Shipping and the Great Barrier Reef
Australia’s Great Barrier Reef (GBR) is an unparalleled marine ecosystem that holds rank as one of the world’s most valuable natural wonders. The abundance of sea life offers both intrinsic and physical benefits, but unfortunately this extraordinary habitat is now threatened from several different angles. One of the greatest threats to the GBR is the presence of popular shipping routes which surround and penetrate the reef. These ships naturally pollute the GBR, but the severest danger lies in the possibility of wrecks spilling oil or other hazardous cargos. History offers many examples of shipwrecks with outcomes that could have been devastating although there has not yet been a major disaster. These events have helped to inspire various regulations aiming to curb the risk of any major incident. Nevertheless, there still remains more room for protective measures in order to insure the safety of such an irreplaceable treasure.
The Great Barrier Reef
The GBR formed about 9,000 years ago during the last interglacial period. As with other coral reefs, it is based upon the structure of billions of coral polyps, and the GBR is the longest coral reef system ever to exist. It is consequently the largest structure created by living creatures and so massive that it can be viewed from outer space (Guynup p.22). The GBR includes 2,900 separate reefs and hundreds various islands and cays. The GBR stretches over 2,000 kilometers up the coast of Queensland. The Great Barrier Reef Marine Park (GBRMP), established in 1975, includes nearly 350,000 square kilometers, which is over half the area covered by all of the protected areas in mainland Australia (Chadwick and Storrie p.1, CRC p.1).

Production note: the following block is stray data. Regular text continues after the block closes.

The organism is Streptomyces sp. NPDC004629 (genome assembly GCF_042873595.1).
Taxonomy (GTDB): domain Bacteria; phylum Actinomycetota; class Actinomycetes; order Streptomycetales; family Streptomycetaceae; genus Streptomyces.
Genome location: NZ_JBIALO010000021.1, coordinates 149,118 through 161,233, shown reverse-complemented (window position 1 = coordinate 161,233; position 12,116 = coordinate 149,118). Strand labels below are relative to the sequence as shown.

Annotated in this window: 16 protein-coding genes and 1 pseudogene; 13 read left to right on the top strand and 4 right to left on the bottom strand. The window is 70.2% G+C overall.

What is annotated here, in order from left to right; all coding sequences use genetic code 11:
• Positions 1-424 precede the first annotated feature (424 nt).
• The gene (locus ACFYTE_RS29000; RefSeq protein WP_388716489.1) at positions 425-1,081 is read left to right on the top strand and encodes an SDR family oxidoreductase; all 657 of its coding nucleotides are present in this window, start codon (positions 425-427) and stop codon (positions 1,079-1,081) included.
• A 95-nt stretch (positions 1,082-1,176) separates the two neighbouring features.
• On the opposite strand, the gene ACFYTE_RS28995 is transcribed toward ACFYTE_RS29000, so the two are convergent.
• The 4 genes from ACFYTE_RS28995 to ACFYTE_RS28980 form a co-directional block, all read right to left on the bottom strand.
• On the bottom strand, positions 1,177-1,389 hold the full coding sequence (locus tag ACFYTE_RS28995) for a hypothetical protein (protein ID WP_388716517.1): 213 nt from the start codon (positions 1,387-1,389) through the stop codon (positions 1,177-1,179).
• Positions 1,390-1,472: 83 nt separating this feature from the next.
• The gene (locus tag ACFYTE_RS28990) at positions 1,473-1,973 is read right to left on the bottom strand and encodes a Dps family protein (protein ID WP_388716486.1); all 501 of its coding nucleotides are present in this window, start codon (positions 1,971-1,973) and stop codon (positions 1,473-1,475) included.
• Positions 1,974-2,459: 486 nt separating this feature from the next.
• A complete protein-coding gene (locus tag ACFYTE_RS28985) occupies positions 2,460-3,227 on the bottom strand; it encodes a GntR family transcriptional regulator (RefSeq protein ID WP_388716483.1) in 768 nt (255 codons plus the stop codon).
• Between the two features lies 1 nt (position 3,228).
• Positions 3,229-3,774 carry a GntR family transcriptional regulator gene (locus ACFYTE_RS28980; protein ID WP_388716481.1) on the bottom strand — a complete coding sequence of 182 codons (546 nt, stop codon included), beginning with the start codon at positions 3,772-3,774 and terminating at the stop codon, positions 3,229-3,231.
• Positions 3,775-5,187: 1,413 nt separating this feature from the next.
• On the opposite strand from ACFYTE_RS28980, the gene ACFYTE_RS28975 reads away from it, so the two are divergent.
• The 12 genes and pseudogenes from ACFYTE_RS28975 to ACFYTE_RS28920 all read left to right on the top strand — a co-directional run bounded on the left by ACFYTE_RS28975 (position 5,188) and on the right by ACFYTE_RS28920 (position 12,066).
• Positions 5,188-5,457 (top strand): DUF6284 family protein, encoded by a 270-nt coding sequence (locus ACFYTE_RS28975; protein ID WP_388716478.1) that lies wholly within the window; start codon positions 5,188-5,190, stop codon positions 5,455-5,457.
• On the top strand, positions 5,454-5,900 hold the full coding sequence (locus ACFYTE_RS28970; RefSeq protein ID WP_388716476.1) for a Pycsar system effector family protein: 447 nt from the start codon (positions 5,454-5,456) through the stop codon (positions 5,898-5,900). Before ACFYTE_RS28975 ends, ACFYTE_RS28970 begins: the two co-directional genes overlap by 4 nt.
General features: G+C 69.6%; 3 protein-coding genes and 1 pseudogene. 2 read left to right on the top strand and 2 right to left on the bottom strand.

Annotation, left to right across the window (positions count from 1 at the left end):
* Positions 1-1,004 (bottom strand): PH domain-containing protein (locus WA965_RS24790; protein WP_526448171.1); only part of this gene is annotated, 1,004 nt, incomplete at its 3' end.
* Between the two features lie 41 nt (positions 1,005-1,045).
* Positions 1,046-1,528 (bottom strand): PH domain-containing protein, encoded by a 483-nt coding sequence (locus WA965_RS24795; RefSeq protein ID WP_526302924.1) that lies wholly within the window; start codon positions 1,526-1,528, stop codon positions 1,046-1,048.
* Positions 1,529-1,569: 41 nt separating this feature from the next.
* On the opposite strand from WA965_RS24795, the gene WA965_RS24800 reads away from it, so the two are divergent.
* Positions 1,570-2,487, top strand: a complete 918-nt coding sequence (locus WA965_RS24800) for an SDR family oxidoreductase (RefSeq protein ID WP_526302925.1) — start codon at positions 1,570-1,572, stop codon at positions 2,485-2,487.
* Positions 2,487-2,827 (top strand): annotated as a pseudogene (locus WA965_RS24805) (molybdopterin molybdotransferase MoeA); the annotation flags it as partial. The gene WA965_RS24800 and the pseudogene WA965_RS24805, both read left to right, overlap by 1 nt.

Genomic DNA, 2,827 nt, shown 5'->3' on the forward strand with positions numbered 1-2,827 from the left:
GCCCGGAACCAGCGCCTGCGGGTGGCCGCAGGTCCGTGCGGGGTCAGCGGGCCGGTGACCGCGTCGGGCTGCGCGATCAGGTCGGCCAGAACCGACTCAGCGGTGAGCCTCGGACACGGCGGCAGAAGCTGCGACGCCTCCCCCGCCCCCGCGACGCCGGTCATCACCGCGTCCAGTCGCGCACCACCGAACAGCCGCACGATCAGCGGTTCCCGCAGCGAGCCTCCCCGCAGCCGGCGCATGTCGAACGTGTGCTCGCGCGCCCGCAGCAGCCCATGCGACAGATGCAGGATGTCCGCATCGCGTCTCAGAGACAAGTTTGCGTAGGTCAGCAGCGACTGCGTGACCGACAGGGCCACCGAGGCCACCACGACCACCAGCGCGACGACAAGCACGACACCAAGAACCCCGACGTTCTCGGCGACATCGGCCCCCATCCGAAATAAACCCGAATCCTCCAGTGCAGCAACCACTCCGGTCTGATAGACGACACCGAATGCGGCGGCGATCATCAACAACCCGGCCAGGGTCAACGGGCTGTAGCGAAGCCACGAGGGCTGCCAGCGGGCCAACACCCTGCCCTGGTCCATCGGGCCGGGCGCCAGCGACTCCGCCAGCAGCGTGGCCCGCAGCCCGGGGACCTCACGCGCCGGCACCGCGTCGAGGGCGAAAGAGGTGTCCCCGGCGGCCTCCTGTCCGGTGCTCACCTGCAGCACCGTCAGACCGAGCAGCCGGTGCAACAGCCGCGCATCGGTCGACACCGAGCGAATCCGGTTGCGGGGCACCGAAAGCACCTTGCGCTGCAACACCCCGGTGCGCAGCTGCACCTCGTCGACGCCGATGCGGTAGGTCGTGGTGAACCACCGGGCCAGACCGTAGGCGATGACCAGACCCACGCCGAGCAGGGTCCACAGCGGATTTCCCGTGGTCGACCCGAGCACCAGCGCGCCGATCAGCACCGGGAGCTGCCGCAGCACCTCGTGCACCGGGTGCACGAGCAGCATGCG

This vast environment serves as the home to an incalculable number of organisms ranging from the microscopic algae zooxanthellae, which transmit energy to the coral, to the bulky dugongs that can reach three meters in length and 400 kilograms in weight. In statistical terms, the GBR is a habitat for 400 coral species, 500 seaweed species, 4,000 mollusk species, 1,500 fish species, 20 sea snake species, six turtle and dugong species, and over 200 bird species. It is additionally visited by about 30 species of whales, dolphins, and porpoises. The GBR is vital to the survival of many of these species, such as the dugong, whose GBR population is one of the largest in the world. It is not surprising that such an extensive ecosystem was declared a World Heritage Area in 1981 by meeting all four of the natural heritage demands. These criteria involve geological representations of evolution, current biological and ecological processes, outstanding beauty, and considerable biodiversity (Chadwick and Storrie p.1-2, CRC p.1-2, Guynup p.22).
Judging by such natural brilliance it is no wonder coral reefs are considered the “rainforests of the sea,” but the GBR furthermore offers many economic benefits to the humans that...